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You’re bitten by a tick—do you know what to do?

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What are they?

The adult tick looks like a small, thin beetle that is brown and black in colour. Once the tick starts feeding, it will balloon up and take on a more rounded shape. In the nymph stage, a tick is no bigger than a pepper flake, and more difficult to detect.  It is often at this stage that most people are bitten unaware.

An adult tick

Where are they found?

Ticks are typically more common in the United States, climate change is moving them northwards to Ontario. The St. Lawrence River and the Thousand Islands in eastern Ontario are hotspots right now. The ticks are carried by small rodents, foxes, birds, and deer.

Lyme disease from tick bites has steadily increased from 144 cases in 2009 to 992 in 2016, according to Statistics Canada. 

Protect yourself from being bitten

The best thing to do is to avoid any areas where ticks have been spotted. If you are outside in an area where ticks have been spotted, make sure you wear long sleeves and pants that are tucked into your socks. Do a full-body check when you come in from being outside. Ticks like to plant themselves in moist parts of your body such as armpits, behind your ears and even in your hair. It’s a good idea to take a shower too.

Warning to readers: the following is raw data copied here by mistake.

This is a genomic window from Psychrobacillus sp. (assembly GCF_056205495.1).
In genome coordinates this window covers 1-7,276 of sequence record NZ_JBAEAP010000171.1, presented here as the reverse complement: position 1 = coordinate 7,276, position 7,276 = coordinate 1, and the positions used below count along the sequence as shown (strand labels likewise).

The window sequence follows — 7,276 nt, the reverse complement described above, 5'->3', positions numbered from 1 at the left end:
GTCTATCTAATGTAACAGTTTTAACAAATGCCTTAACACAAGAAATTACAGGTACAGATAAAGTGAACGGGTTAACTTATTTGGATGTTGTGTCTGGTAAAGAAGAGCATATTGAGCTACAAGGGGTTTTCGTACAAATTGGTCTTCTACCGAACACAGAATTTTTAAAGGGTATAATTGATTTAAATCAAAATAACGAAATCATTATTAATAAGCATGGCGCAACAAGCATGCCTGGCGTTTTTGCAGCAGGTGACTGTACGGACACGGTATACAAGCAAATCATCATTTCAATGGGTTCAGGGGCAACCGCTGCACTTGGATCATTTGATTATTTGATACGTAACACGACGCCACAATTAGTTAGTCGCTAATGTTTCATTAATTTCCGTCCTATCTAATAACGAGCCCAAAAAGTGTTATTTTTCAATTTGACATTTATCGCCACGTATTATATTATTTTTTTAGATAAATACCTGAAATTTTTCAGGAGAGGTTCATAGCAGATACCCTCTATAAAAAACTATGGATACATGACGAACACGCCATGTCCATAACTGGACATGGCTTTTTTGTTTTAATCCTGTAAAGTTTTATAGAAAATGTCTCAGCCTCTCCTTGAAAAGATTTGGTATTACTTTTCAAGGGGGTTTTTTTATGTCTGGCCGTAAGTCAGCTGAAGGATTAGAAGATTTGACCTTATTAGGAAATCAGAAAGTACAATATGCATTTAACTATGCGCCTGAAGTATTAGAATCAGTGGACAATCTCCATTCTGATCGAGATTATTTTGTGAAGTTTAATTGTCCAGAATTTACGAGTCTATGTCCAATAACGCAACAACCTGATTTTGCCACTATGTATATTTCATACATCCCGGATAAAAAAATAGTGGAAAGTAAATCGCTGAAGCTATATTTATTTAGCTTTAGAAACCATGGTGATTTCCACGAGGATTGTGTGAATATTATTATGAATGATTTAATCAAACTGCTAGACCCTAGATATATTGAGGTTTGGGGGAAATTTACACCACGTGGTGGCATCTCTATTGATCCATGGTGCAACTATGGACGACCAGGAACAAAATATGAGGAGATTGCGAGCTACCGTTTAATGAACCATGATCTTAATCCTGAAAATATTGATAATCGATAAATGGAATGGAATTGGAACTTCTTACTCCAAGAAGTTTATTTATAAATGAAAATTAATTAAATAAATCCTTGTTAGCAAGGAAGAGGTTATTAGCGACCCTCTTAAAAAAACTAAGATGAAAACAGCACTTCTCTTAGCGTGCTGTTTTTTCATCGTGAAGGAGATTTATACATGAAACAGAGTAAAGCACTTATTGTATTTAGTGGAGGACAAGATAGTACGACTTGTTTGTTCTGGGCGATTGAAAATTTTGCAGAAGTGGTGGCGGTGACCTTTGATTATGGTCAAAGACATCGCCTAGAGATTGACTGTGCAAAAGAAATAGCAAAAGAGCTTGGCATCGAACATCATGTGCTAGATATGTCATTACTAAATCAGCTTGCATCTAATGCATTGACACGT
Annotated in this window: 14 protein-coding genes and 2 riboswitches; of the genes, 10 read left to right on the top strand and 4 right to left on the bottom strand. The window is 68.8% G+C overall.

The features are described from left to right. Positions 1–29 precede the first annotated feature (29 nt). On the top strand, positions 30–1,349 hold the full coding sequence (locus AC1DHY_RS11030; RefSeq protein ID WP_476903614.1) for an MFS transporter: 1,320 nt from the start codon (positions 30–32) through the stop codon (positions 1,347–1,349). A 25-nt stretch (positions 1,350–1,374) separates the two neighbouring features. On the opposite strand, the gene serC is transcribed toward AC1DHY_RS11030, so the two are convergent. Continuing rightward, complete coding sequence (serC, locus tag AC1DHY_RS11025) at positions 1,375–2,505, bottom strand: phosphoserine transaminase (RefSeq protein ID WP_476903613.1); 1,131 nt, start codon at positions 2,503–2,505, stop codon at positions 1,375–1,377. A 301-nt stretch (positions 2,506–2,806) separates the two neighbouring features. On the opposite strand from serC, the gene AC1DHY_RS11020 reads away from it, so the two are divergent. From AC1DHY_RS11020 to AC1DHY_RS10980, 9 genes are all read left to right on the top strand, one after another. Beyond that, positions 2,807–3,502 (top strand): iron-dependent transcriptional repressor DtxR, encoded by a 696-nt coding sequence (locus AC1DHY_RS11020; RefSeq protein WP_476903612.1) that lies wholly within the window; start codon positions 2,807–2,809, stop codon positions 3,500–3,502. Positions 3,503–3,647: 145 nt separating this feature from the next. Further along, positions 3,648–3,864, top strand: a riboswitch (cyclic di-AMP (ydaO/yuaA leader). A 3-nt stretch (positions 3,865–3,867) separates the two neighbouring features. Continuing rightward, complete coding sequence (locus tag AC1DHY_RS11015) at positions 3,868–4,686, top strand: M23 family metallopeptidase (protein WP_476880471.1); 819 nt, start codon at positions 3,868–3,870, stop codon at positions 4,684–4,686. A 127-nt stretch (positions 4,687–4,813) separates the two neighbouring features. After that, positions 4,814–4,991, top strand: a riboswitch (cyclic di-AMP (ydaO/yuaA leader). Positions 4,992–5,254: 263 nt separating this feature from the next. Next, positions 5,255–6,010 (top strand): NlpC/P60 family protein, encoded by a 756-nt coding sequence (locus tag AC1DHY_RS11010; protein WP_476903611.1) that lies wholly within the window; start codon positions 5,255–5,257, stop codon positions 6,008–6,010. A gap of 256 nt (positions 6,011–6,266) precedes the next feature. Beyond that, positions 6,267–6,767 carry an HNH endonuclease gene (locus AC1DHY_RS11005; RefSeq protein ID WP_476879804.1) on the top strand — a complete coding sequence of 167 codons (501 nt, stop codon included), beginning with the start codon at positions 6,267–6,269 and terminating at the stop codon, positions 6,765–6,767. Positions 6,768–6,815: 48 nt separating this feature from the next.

If you do spot a tick, try to pull it off with a pair of tweezers. Try not to squeeze, by pulling it straight out. Clean the bite area with soap and water, antiseptic or alcohol. It’s a good idea to save the tick in a sealed container with a piece of moist paper towel so that your doctor or public health unit can identify it.

What to do if you are bitten

Tick bites are painless but they may cause you to contract Lyme disease.  If the infection is caught within a few days, antibiotics usually will allow you to recover fully.  If it is left untreated for too long, it may not be possible to cure the disease, only manage it.  The disease can attack the central nervous system, affecting your muscles and joints, brain, or heart.

Lyme disease symptoms can appear any time between three days to one month after being bitten. Symptoms are flu-like with fever headache, joint pain, and fatigue. The most obvious symptom is a rash that looks like a bull’s eye. Take a photo of the rash, because it disappears quickly. The photo will help with s speedy diagnosis.

If you’ve been bitten, seek medical advice as soon as possible.

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